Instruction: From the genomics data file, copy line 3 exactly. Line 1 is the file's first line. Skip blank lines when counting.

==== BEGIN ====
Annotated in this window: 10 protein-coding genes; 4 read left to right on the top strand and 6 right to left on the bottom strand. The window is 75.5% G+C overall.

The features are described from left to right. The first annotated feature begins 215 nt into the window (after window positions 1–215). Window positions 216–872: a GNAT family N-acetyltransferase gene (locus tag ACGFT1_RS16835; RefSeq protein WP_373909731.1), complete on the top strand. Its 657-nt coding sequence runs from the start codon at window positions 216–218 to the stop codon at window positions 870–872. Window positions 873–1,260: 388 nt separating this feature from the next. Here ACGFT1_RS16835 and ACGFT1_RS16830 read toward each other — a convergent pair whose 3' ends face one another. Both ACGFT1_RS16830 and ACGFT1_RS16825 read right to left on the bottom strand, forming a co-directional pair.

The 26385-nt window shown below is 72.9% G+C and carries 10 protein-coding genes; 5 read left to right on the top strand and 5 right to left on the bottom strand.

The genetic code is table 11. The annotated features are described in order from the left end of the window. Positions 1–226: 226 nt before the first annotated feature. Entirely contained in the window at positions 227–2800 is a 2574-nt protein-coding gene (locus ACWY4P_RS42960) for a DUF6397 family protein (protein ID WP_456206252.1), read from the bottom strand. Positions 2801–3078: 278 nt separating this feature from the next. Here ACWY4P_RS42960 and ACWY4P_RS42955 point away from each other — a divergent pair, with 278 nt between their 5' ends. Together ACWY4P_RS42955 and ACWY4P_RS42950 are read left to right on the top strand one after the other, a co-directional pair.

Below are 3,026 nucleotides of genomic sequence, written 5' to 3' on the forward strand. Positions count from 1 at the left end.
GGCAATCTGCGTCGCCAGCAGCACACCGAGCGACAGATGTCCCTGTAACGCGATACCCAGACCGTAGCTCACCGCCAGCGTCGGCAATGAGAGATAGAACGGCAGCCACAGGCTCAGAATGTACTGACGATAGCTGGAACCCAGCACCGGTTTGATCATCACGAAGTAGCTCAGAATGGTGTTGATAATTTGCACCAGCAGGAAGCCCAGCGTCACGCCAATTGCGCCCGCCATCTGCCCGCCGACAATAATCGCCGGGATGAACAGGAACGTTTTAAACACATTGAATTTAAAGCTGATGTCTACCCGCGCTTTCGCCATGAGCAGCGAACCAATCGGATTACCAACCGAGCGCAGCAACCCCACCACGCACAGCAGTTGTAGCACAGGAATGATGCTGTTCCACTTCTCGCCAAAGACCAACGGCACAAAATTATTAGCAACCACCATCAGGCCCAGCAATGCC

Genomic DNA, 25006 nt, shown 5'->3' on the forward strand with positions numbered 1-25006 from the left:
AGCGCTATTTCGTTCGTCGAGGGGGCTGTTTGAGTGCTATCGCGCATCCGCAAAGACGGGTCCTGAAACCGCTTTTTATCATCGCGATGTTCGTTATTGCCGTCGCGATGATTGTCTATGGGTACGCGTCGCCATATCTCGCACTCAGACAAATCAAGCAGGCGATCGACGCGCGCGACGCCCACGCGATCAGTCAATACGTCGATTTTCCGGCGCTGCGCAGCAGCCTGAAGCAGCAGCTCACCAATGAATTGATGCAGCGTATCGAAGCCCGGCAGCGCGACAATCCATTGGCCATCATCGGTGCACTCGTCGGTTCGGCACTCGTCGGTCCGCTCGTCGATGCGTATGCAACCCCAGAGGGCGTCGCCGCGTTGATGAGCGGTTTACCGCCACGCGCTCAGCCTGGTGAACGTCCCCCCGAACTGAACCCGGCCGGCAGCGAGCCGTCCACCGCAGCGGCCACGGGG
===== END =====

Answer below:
The 26385-nt window shown below is 72.9% G+C and carries 10 protein-coding genes; 5 read left to right on the top strand and 5 right to left on the bottom strand.